Wimbledon2022: "Nothing underhand about my underhand serve," says Andy Murray

There are lots of ways to win a tennis match and Andy Murray has just discovered another. But the two-times Wimbledon champion doesn’t believe there’s anything underhand about the underarm serve.
Andy Murray celebrates his first-round victoryAndy Murray celebrates his first-round victory
Andy Murray celebrates his first-round victory

The Scot deployed the tactic against Australia’s James Duckworth and beat his first-round opponent 4-6, 6-3, 6-2, 6-4 after overcoming an early scare.

“He changed his return position - that’s why I did it,” Murray explained. “He was struggling a bit on the first-serve return, so he stepped probably two metres further back. As soon as I saw that I threw the underarm serve in.

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“I personally have no issue with players using it and never have. Certainly more and more players have started returning from further behind the baseline to give themselves an advantage. The underarm serve is a way of saying: ‘If you're going to step back there, then I'm going to maybe throw that in.’

“I don't know why people have ever found it potentially disrespectful. It's a legitimate way of serving. Why would you not use it to try and bring your opponent forward if they're not comfortable returning there? Tactically it's a smart play.”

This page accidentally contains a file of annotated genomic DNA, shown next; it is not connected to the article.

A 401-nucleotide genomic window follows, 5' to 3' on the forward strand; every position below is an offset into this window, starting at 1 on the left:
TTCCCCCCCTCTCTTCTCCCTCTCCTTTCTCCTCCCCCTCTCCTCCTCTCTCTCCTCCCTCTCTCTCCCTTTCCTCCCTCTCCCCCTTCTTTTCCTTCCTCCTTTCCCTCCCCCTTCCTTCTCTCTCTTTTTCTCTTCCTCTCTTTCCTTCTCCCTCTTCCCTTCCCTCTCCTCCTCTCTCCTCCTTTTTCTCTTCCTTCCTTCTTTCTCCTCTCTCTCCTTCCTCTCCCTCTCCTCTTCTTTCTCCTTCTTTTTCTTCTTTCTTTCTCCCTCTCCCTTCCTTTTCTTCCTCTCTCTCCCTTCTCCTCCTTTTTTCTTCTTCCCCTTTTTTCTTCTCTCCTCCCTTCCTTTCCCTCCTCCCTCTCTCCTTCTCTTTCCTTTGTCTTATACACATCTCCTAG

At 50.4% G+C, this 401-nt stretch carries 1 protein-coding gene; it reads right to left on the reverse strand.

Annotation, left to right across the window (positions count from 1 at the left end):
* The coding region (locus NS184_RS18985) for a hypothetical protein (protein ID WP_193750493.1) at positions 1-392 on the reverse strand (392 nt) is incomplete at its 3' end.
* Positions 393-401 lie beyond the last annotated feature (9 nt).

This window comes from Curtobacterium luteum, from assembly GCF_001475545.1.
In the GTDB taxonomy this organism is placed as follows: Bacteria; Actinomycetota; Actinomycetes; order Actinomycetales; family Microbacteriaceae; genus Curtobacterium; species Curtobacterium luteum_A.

Coming into Wimbledon Murray suffered abdominal problems which restricted his serve but after the 3hour 15minutes contest he declared himself happy with his fitness. “It felt fine, to be honest,” he said. “The last few days when I've been serving were fine. I went to get an ultrasound scan after Saturday’s practice just to see how it was progressing. It was all clear for the first time which is really positive. I wanted that kind of for my own peace of mind to know that the injury has healed. Obviously I still need to take precautions and still do some rehab and protect it when I can.”

Murray in his 13th go at the Wimbledon singles and despite the emergence of Emma Raducanu remains the big draw for the primetime evening slots. Being box-office, he said, had positives but also negatives.

“There are things I like about it and some I don't. Usually the atmosphere is really good but the start-time has moved to half an hour later and on-court interviews have been added after the matches.”

This one was halted when Murray was in the middle of a purple patch so the court could be covered and the lights turned on. “It's not easy, changing conditions like that, and also having breaks at potentially key points in matches,” he added.

“I would much rather play outdoors and wish there was a way of finishing matches [without the roof] more often because it's tricky stopping for ten or 12 minutes in the middle of a match at important stages. It kills the momentum and you cool off a little bit as well.”

But, reflecting on the win, Murray declared himself satisfied. “James started the match well and early on maybe I didn’t return as well as I would have liked. I was creating opportunities on return but wasn't able to take them. Then as the match went on, my return improved. And with that, the match turned.” Next up for Murray: America’s John Isner.



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